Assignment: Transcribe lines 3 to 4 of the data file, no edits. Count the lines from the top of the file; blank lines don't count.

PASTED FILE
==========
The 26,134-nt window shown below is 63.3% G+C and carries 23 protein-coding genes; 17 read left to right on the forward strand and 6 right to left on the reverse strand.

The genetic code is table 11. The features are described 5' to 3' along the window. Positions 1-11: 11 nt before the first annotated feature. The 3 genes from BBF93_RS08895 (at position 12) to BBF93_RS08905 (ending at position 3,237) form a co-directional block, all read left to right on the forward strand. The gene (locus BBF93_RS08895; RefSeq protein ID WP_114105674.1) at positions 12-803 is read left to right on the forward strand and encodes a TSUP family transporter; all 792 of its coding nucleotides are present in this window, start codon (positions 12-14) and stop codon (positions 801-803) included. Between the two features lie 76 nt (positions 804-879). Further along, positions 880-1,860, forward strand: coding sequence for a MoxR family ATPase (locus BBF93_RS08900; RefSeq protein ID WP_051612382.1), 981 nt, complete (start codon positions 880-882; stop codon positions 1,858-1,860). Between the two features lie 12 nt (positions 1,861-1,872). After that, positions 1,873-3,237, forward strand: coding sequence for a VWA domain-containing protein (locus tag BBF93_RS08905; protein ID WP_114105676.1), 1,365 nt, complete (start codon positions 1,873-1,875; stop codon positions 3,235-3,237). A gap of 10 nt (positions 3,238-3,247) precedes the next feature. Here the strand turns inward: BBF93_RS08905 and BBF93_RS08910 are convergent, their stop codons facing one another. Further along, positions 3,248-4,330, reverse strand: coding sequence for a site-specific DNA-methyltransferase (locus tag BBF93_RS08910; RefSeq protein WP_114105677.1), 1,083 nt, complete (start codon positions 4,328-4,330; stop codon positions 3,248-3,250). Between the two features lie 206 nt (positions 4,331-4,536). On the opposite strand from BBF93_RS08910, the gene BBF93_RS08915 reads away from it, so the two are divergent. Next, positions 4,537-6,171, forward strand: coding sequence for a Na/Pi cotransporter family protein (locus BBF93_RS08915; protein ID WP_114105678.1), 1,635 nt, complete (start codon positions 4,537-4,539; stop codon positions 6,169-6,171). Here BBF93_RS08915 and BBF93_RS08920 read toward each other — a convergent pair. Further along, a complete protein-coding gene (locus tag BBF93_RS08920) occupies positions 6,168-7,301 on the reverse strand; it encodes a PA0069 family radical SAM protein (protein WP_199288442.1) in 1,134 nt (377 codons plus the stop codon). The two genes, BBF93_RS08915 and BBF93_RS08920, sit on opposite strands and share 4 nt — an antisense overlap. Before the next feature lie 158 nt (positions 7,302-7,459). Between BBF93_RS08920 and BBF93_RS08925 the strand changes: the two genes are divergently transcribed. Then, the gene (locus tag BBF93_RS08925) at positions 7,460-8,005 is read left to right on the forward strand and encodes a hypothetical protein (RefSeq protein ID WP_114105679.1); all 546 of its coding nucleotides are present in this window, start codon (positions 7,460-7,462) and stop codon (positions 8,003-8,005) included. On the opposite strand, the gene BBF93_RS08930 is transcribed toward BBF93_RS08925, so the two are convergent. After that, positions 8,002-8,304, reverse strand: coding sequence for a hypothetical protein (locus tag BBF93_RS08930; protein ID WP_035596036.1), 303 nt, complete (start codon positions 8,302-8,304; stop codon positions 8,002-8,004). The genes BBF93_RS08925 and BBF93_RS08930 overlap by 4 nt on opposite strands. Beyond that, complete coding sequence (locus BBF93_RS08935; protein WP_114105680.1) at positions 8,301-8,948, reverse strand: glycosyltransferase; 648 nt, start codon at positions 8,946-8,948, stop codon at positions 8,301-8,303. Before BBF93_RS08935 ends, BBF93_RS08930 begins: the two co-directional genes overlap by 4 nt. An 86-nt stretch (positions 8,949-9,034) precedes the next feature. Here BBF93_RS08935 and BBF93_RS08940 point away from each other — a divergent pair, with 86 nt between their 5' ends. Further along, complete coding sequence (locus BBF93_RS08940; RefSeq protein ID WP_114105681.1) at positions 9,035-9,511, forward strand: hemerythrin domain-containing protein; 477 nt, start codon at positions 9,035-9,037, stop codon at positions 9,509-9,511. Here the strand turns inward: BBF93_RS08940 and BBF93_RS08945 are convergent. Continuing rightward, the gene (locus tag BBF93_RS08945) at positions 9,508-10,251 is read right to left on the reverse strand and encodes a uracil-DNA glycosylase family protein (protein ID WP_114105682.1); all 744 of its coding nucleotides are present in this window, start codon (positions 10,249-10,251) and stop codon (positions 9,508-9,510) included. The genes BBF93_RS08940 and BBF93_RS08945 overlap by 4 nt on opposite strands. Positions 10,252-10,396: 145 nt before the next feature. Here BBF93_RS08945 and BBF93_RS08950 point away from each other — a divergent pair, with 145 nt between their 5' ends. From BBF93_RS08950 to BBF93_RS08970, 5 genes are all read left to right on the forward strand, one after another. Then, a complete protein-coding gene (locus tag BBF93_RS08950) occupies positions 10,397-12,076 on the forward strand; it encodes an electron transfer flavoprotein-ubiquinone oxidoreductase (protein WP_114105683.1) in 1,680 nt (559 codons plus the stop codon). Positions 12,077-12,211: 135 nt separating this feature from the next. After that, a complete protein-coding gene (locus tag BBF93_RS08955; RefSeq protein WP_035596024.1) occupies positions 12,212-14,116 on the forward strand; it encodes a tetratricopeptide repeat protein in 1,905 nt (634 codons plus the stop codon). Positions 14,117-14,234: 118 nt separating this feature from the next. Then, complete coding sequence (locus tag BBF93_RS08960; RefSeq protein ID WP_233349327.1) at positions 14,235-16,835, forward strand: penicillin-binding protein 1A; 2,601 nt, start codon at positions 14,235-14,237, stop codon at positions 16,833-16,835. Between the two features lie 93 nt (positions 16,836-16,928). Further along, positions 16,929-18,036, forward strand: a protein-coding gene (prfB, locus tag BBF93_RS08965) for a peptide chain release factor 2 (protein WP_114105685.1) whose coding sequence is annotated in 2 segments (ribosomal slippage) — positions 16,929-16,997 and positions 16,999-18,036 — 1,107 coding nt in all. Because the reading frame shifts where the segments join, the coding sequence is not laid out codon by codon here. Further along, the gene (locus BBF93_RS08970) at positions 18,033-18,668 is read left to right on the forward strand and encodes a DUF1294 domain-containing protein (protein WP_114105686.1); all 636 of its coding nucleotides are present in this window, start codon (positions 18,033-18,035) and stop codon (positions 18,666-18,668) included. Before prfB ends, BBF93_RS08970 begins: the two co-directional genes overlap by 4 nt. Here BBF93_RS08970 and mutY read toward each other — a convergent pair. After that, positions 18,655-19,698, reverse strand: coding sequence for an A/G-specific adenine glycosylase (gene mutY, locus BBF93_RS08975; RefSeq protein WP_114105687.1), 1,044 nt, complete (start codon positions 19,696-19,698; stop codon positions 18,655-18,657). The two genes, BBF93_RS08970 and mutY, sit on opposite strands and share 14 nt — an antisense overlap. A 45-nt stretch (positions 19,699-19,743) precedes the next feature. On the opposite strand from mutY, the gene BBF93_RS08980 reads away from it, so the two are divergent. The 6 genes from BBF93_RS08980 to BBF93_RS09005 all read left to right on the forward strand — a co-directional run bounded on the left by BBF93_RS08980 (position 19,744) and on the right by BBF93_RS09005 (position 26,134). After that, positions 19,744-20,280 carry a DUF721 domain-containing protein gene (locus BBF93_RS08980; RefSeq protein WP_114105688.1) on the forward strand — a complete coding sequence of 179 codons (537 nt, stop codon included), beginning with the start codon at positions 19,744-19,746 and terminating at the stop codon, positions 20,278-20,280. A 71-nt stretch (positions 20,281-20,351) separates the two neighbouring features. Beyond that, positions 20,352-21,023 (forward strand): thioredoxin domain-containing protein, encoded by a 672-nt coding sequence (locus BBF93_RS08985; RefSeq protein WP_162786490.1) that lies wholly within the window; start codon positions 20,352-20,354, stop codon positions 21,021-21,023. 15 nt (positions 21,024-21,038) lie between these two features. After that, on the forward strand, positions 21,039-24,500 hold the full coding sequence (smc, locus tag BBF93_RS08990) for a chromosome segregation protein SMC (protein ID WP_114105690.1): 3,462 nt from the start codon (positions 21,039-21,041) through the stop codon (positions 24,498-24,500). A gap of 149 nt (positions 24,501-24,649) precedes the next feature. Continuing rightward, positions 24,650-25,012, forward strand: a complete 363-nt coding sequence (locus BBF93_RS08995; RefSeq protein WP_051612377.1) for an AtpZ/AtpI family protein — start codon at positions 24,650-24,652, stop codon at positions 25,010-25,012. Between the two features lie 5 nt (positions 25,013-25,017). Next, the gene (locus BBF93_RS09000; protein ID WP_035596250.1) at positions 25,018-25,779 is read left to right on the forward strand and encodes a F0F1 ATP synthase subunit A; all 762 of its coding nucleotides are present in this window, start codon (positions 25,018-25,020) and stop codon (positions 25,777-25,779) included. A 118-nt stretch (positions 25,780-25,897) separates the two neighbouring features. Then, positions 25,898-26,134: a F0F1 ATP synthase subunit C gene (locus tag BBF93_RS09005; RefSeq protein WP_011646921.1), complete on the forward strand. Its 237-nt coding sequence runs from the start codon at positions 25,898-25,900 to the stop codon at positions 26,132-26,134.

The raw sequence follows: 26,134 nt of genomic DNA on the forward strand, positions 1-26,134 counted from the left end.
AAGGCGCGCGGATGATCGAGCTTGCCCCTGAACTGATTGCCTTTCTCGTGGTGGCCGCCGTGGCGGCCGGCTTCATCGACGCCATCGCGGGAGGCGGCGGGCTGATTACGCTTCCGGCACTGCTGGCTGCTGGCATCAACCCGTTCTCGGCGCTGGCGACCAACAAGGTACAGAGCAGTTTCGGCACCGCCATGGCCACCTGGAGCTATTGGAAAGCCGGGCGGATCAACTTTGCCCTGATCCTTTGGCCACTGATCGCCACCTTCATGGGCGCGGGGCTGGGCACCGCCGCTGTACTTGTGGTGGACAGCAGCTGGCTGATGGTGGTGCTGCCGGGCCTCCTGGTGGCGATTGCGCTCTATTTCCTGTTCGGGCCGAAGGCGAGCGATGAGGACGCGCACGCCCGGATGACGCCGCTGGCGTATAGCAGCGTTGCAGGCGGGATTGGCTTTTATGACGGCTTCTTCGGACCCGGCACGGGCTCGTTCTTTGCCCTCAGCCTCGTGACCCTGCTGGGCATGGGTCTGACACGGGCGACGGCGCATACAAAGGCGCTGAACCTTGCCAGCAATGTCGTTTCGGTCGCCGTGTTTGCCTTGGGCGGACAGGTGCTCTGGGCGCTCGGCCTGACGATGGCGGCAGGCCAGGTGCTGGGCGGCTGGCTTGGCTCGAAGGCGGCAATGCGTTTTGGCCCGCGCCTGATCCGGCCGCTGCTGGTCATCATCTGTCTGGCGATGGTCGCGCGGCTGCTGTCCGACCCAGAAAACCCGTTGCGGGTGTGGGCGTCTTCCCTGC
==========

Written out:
The raw sequence follows: 26,134 nt of genomic DNA on the forward strand, positions 1-26,134 counted from the left end.
AAGGCGCGCGGATGATCGAGCTTGCCCCTGAACTGATTGCCTTTCTCGTGGTGGCCGCCGTGGCGGCCGGCTTCATCGACGCCATCGCGGGAGGCGGCGGGCTGATTACGCTTCCGGCACTGCTGGCTGCTGGCATCAACCCGTTCTCGGCGCTGGCGACCAACAAGGTACAGAGCAGTTTCGGCACCGCCATGGCCACCTGGAGCTATTGGAAAGCCGGGCGGATCAACTTTGCCCTGATCCTTTGGCCACTGATCGCCACCTTCATGGGCGCGGGGCTGGGCACCGCCGCTGTACTTGTGGTGGACAGCAGCTGGCTGATGGTGGTGCTGCCGGGCCTCCTGGTGGCGATTGCGCTCTATTTCCTGTTCGGGCCGAAGGCGAGCGATGAGGACGCGCACGCCCGGATGACGCCGCTGGCGTATAGCAGCGTTGCAGGCGGGATTGGCTTTTATGACGGCTTCTTCGGACCCGGCACGGGCTCGTTCTTTGCCCTCAGCCTCGTGACCCTGCTGGGCATGGGTCTGACACGGGCGACGGCGCATACAAAGGCGCTGAACCTTGCCAGCAATGTCGTTTCGGTCGCCGTGTTTGCCTTGGGCGGACAGGTGCTCTGGGCGCTCGGCCTGACGATGGCGGCAGGCCAGGTGCTGGGCGGCTGGCTTGGCTCGAAGGCGGCAATGCGTTTTGGCCCGCGCCTGATCCGGCCGCTGCTGGTCATCATCTGTCTGGCGATGGTCGCGCGGCTGCTGTCCGACCCAGAAAACCCGTTGCGGGTGTGGGCGTCTTCCCTGC